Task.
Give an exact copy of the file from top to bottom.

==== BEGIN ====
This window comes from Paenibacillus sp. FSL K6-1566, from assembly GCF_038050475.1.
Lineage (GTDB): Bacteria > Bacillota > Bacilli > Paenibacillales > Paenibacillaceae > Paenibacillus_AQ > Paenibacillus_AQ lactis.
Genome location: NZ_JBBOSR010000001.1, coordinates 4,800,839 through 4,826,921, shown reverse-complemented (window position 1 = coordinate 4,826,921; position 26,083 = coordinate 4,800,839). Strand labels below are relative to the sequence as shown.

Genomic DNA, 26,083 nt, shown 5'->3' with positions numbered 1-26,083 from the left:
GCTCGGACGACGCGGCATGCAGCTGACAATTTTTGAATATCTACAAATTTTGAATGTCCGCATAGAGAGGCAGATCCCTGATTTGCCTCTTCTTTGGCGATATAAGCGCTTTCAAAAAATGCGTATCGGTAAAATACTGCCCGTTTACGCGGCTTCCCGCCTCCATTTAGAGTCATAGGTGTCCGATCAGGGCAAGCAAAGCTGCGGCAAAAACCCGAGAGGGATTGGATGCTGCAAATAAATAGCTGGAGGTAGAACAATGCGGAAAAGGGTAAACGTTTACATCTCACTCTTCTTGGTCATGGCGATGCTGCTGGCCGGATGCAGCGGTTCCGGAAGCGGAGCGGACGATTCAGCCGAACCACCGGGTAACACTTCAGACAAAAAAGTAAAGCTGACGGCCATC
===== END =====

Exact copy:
This window comes from Paenibacillus sp. FSL K6-1566, from assembly GCF_038050475.1.
Lineage (GTDB): Bacteria > Bacillota > Bacilli > Paenibacillales > Paenibacillaceae > Paenibacillus_AQ > Paenibacillus_AQ lactis.
Genome location: NZ_JBBOSR010000001.1, coordinates 4,800,839 through 4,826,921, shown reverse-complemented (window position 1 = coordinate 4,826,921; position 26,083 = coordinate 4,800,839). Strand labels below are relative to the sequence as shown.

Genomic DNA, 26,083 nt, shown 5'->3' with positions numbered 1-26,083 from the left:
GCTCGGACGACGCGGCATGCAGCTGACAATTTTTGAATATCTACAAATTTTGAATGTCCGCATAGAGAGGCAGATCCCTGATTTGCCTCTTCTTTGGCGATATAAGCGCTTTCAAAAAATGCGTATCGGTAAAATACTGCCCGTTTACGCGGCTTCCCGCCTCCATTTAGAGTCATAGGTGTCCGATCAGGGCAAGCAAAGCTGCGGCAAAAACCCGAGAGGGATTGGATGCTGCAAATAAATAGCTGGAGGTAGAACAATGCGGAAAAGGGTAAACGTTTACATCTCACTCTTCTTGGTCATGGCGATGCTGCTGGCCGGATGCAGCGGTTCCGGAAGCGGAGCGGACGATTCAGCCGAACCACCGGGTAACACTTCAGACAAAAAAGTAAAGCTGACGGCCATC